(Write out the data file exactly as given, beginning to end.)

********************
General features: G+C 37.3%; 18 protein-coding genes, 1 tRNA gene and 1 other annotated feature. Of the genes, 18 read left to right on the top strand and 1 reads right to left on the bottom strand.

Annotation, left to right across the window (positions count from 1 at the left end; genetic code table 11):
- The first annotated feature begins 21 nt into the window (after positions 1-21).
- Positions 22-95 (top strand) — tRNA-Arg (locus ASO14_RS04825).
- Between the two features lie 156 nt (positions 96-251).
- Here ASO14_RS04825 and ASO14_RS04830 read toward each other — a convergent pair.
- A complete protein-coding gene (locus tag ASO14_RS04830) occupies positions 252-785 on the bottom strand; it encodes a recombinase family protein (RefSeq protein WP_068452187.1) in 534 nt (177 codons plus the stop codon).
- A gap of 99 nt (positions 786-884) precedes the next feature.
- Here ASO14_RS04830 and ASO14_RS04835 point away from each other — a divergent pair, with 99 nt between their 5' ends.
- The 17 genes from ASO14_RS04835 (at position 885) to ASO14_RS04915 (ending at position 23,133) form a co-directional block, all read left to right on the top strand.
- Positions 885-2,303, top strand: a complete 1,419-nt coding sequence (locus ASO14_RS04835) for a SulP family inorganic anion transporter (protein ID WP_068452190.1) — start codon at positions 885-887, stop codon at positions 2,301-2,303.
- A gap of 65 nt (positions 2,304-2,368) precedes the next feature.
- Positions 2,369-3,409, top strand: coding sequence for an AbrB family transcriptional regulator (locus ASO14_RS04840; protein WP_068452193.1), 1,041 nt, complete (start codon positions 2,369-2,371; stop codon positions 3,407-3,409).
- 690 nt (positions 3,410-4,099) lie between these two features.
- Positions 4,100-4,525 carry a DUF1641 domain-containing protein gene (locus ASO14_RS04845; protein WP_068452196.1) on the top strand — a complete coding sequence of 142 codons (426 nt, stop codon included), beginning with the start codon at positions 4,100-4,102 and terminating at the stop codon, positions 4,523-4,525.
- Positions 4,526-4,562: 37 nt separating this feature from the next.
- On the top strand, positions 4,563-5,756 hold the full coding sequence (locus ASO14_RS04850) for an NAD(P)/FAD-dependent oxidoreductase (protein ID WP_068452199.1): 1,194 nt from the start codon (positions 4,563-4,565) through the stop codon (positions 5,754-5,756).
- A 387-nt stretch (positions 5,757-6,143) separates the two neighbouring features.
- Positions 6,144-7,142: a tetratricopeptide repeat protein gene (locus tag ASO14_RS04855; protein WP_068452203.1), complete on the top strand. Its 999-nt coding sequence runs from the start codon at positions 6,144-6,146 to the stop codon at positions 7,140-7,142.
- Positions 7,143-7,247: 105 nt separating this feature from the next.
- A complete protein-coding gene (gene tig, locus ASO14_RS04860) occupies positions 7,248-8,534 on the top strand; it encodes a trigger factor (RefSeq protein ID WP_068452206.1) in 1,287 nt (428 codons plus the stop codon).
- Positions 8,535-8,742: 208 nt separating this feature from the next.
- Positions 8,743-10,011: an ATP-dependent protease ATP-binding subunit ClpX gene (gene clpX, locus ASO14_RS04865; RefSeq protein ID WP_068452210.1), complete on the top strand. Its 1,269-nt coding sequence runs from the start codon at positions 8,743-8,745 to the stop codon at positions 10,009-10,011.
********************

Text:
General features: G+C 37.3%; 18 protein-coding genes, 1 tRNA gene and 1 other annotated feature. Of the genes, 18 read left to right on the top strand and 1 reads right to left on the bottom strand.

Annotation, left to right across the window (positions count from 1 at the left end; genetic code table 11):
- The first annotated feature begins 21 nt into the window (after positions 1-21).
- Positions 22-95 (top strand) — tRNA-Arg (locus ASO14_RS04825).
- Between the two features lie 156 nt (positions 96-251).
- Here ASO14_RS04825 and ASO14_RS04830 read toward each other — a convergent pair.
- A complete protein-coding gene (locus tag ASO14_RS04830) occupies positions 252-785 on the bottom strand; it encodes a recombinase family protein (RefSeq protein WP_068452187.1) in 534 nt (177 codons plus the stop codon).
- A gap of 99 nt (positions 786-884) precedes the next feature.
- Here ASO14_RS04830 and ASO14_RS04835 point away from each other — a divergent pair, with 99 nt between their 5' ends.
- The 17 genes from ASO14_RS04835 (at position 885) to ASO14_RS04915 (ending at position 23,133) form a co-directional block, all read left to right on the top strand.
- Positions 885-2,303, top strand: a complete 1,419-nt coding sequence (locus ASO14_RS04835) for a SulP family inorganic anion transporter (protein ID WP_068452190.1) — start codon at positions 885-887, stop codon at positions 2,301-2,303.
- A gap of 65 nt (positions 2,304-2,368) precedes the next feature.
- Positions 2,369-3,409, top strand: coding sequence for an AbrB family transcriptional regulator (locus ASO14_RS04840; protein WP_068452193.1), 1,041 nt, complete (start codon positions 2,369-2,371; stop codon positions 3,407-3,409).
- 690 nt (positions 3,410-4,099) lie between these two features.
- Positions 4,100-4,525 carry a DUF1641 domain-containing protein gene (locus ASO14_RS04845; protein WP_068452196.1) on the top strand — a complete coding sequence of 142 codons (426 nt, stop codon included), beginning with the start codon at positions 4,100-4,102 and terminating at the stop codon, positions 4,523-4,525.
- Positions 4,526-4,562: 37 nt separating this feature from the next.
- On the top strand, positions 4,563-5,756 hold the full coding sequence (locus ASO14_RS04850) for an NAD(P)/FAD-dependent oxidoreductase (protein ID WP_068452199.1): 1,194 nt from the start codon (positions 4,563-4,565) through the stop codon (positions 5,754-5,756).
- A 387-nt stretch (positions 5,757-6,143) separates the two neighbouring features.
- Positions 6,144-7,142: a tetratricopeptide repeat protein gene (locus tag ASO14_RS04855; protein WP_068452203.1), complete on the top strand. Its 999-nt coding sequence runs from the start codon at positions 6,144-6,146 to the stop codon at positions 7,140-7,142.
- Positions 7,143-7,247: 105 nt separating this feature from the next.
- A complete protein-coding gene (gene tig, locus ASO14_RS04860) occupies positions 7,248-8,534 on the top strand; it encodes a trigger factor (RefSeq protein ID WP_068452206.1) in 1,287 nt (428 codons plus the stop codon).
- Positions 8,535-8,742: 208 nt separating this feature from the next.
- Positions 8,743-10,011: an ATP-dependent protease ATP-binding subunit ClpX gene (gene clpX, locus ASO14_RS04865; RefSeq protein ID WP_068452210.1), complete on the top strand. Its 1,269-nt coding sequence runs from the start codon at positions 8,743-8,745 to the stop codon at positions 10,009-10,011.